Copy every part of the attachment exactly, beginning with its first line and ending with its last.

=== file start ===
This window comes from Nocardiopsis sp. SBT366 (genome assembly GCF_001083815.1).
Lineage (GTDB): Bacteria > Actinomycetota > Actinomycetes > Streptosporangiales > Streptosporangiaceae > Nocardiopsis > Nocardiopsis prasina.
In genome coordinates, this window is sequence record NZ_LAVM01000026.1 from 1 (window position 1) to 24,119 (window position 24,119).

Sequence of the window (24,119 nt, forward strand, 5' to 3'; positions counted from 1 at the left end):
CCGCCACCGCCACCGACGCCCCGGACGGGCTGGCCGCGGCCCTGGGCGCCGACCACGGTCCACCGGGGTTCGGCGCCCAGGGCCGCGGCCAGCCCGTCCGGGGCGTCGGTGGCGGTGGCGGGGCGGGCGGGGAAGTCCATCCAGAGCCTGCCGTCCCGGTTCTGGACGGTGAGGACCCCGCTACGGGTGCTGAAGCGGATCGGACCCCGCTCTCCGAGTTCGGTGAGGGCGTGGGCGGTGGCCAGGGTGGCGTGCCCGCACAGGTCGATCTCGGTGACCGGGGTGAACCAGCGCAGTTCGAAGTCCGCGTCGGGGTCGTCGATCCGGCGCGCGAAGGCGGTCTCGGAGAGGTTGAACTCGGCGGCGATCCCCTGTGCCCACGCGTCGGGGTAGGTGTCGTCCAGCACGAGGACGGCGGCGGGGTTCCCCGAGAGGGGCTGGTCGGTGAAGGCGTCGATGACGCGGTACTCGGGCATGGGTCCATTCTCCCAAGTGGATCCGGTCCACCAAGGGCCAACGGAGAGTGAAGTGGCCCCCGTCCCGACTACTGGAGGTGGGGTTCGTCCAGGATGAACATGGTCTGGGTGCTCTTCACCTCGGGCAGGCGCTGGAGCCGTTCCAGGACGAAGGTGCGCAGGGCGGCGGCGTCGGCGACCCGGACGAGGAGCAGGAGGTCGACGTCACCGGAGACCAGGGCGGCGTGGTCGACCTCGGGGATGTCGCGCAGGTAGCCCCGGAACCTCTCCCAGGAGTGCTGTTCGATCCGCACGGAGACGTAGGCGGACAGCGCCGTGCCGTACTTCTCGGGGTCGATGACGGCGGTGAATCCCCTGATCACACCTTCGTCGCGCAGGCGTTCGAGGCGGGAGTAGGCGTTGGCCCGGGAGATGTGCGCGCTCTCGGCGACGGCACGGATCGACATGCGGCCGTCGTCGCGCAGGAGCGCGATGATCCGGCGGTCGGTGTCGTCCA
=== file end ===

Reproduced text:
This window comes from Nocardiopsis sp. SBT366 (genome assembly GCF_001083815.1).
Lineage (GTDB): Bacteria > Actinomycetota > Actinomycetes > Streptosporangiales > Streptosporangiaceae > Nocardiopsis > Nocardiopsis prasina.
In genome coordinates, this window is sequence record NZ_LAVM01000026.1 from 1 (window position 1) to 24,119 (window position 24,119).

Sequence of the window (24,119 nt, forward strand, 5' to 3'; positions counted from 1 at the left end):
CCGCCACCGCCACCGACGCCCCGGACGGGCTGGCCGCGGCCCTGGGCGCCGACCACGGTCCACCGGGGTTCGGCGCCCAGGGCCGCGGCCAGCCCGTCCGGGGCGTCGGTGGCGGTGGCGGGGCGGGCGGGGAAGTCCATCCAGAGCCTGCCGTCCCGGTTCTGGACGGTGAGGACCCCGCTACGGGTGCTGAAGCGGATCGGACCCCGCTCTCCGAGTTCGGTGAGGGCGTGGGCGGTGGCCAGGGTGGCGTGCCCGCACAGGTCGATCTCGGTGACCGGGGTGAACCAGCGCAGTTCGAAGTCCGCGTCGGGGTCGTCGATCCGGCGCGCGAAGGCGGTCTCGGAGAGGTTGAACTCGGCGGCGATCCCCTGTGCCCACGCGTCGGGGTAGGTGTCGTCCAGCACGAGGACGGCGGCGGGGTTCCCCGAGAGGGGCTGGTCGGTGAAGGCGTCGATGACGCGGTACTCGGGCATGGGTCCATTCTCCCAAGTGGATCCGGTCCACCAAGGGCCAACGGAGAGTGAAGTGGCCCCCGTCCCGACTACTGGAGGTGGGGTTCGTCCAGGATGAACATGGTCTGGGTGCTCTTCACCTCGGGCAGGCGCTGGAGCCGTTCCAGGACGAAGGTGCGCAGGGCGGCGGCGTCGGCGACCCGGACGAGGAGCAGGAGGTCGACGTCACCGGAGACCAGGGCGGCGTGGTCGACCTCGGGGATGTCGCGCAGGTAGCCCCGGAACCTCTCCCAGGAGTGCTGTTCGATCCGCACGGAGACGTAGGCGGACAGCGCCGTGCCGTACTTCTCGGGGTCGATGACGGCGGTGAATCCCCTGATCACACCTTCGTCGCGCAGGCGTTCGAGGCGGGAGTAGGCGTTGGCCCGGGAGATGTGCGCGCTCTCGGCGACGGCACGGATCGACATGCGGCCGTCGTCGCGCAGGAGCGCGATGATCCGGCGGTCGGTGTCGTCCA